Meanwhile, in the developed world, everything is out of balance. We have obesity and diabetes and prediabetes. Food in the United States is really poor because it's largely designed for pleasure rather than utility. And all these things that you have to worry about—the number of calories you're consuming, your blood sugar, cholesterol—it's just too much work to keep track of on a daily basis. If we could deliberately design something to meet the nutritional requirements of a human in a balanced way, it would be much easier to keep track of what you're consuming because it would be measured out so precisely. You wouldn't have to worry about missing out on vitamins and minerals. You wouldn't have to worry about getting unhealthy extras like cholesterol. And you would be much healthier overall. Soylent makes healthy eating achievable.
Certainly I think we need to educate people about where things are coming from so that they can make rational choices, but I don't think that people should have to worry about the health or the cost of every meal. I think it's a lot to ask for people to understand all the complexities of nutrition and sourcing and manufacturing and cleaning on a day-to-day basis. There's a balance to be had. Being healthy should not be a job. It should not be a burden. I think it's a human right.
Soylent is one piece of a much larger trend in improving efficiency and transparency in the global food system. But we want to help in any way that we can.
Condensed from an interview with Amy McKeever
Believe it or not, one of the most powerful—and easiest—ways we can change the world is by cooking food more often.
When families cook at home, they often consume healthier meals than when they eat out or eat ready-made meals. Meals cooked and consumed at home on average have more fruit, vegetables, and whole grains; fewer calories; and less sugar, saturated fat, and sodium. One study shows that home cooking is actually a better predictor of how well families eat than their income. And when families share meals together, there are added benefits for kids, including improved academic performance, lower rates of drug use, and better relationships with their peers.
The main barriers to families cooking at home are lack of time and basic cooking skills, as well as the impression that cooking is more expensive. In order to combat these barriers, we are working to build opportunities for kids and families to learn basic cooking skills, so that they're confident in the kitchen and can prepare meals in less time. We're also working to shift negative attitudes around cooking and remind families of the benefits of home cooking and its ability to be affordable, accessible, and fun.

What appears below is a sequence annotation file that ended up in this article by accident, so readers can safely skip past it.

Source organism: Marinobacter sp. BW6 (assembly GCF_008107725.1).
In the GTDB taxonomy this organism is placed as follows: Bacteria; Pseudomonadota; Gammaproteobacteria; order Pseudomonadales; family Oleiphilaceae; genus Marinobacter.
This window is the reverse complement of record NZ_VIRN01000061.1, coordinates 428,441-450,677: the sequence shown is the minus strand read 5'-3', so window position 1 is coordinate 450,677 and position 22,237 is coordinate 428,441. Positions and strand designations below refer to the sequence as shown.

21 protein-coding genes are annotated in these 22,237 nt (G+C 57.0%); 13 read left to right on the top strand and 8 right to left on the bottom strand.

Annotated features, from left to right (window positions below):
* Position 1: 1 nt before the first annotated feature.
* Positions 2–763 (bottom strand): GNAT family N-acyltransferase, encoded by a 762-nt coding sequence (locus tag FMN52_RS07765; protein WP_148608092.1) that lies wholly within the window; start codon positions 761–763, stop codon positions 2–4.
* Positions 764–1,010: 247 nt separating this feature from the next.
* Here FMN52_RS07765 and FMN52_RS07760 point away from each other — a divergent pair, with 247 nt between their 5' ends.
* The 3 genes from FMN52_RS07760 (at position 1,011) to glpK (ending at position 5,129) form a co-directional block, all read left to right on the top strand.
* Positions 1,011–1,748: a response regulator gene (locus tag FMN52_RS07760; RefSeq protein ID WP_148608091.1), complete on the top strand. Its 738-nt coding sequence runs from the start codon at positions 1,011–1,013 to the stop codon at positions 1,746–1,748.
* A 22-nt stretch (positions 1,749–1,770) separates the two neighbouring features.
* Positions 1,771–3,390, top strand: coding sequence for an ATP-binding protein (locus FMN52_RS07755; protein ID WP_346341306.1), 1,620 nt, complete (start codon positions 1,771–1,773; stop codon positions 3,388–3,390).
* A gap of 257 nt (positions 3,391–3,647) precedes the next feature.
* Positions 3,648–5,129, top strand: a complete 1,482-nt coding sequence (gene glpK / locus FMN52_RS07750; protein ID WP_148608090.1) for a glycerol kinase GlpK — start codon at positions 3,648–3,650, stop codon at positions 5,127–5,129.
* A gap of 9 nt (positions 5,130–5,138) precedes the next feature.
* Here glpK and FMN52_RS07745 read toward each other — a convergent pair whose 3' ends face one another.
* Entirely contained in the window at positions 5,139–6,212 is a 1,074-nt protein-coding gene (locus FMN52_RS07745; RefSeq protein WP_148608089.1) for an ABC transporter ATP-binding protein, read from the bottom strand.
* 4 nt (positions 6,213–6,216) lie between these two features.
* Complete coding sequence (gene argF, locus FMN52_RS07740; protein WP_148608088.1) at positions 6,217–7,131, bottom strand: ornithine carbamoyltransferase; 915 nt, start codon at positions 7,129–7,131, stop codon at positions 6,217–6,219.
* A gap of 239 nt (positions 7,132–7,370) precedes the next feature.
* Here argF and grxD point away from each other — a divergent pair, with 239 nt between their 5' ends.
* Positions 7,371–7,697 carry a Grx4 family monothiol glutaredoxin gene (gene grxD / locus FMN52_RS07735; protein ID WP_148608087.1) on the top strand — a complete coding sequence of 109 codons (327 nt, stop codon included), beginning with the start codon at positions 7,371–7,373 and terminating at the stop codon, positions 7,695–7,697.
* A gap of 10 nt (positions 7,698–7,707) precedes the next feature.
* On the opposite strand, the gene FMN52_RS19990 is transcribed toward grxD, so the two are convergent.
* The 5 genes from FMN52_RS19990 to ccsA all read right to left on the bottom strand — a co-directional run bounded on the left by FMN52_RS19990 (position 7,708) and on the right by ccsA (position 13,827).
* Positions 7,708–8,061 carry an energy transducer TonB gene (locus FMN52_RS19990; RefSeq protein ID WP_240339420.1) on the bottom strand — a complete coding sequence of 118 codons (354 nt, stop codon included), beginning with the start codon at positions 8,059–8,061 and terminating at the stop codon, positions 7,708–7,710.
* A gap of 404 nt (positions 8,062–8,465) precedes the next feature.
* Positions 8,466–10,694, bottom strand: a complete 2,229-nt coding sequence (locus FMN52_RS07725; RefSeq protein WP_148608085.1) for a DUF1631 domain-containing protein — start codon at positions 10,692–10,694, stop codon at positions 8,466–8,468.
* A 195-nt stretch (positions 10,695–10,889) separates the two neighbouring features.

For many years, Colombia was deeply divided by internal strife. When I was a child, the regular car bombings and militant guerrilla aggression made it impossible to discover the richness of Colombia's regions. The diverse landscape extend from the Amazonian region to the beautiful Pacific region, with the Andes in between, where the famous Colombian coffee beans grow. In recent years, the security of the nation has improved dramatically, so that now one can safely drive long distances. I have been able to travel from Bogotá to other cities and the countryside to discover their undiscovered gastronomic jewels. With the help of government-sponsored agriculture programs, indigenous foods—like hearts of palm, Amazonian fruits, and local green peppers—have all become more accessible to me and the rest of the nation.
In 2010, my sister Iris and I created the Bogotá Wine and Food Festival as a way to promote these discoveries both locally and to the world. We began inviting renowned international chefs and press to mix with our own Colombian chefs. The festival has inspired an entire movement of chefs and restaurateurs proud to share their interpretation of traditional recipes and the use of Colombian ingredients. Now other regions and chefs have been motivated to create their own festivals and be proud to showcase our food.
Still, there are thousands of young people who grew up in the jungle during the years of war, and the only tool they know how to use is a gun. Alberto Escobar, the director of Escuela Taller de Bogotá, founded a technical school to teach new skills, including cooking, to the war-torn generation. One hundred percent of the proceeds from ticket sales at our festival go to the gastronomy school at Escuela Taller de Bogotá. In 2011, we were able to help build a restaurant to make the school self-sustaining and to allow a place for students to gain experience. The following year we continued the project, with a second school in Buenaventura, an area still plagued by high levels of violence due to resilient drug trafficking. To date, we have brought a restaurant and a bakery to the town. We are now planning the addition of a fish shop to teach local fishermen how to manage the cold-fish chain to avoid health concerns, which we hope will restore an industry to Buenaventura that has otherwise moved to central Bogotá.
The Bogotá Wine and Food Festival also works with the local restaurant community to open the doors of their kitchens to the graduates of the Escuela Taller so that they can practice their culinary skills and ultimately find jobs. We collaborate with international chefs to open apprenticeship opportunities for the school's graduates who agree to give back to the next generation by returning to the school as teachers.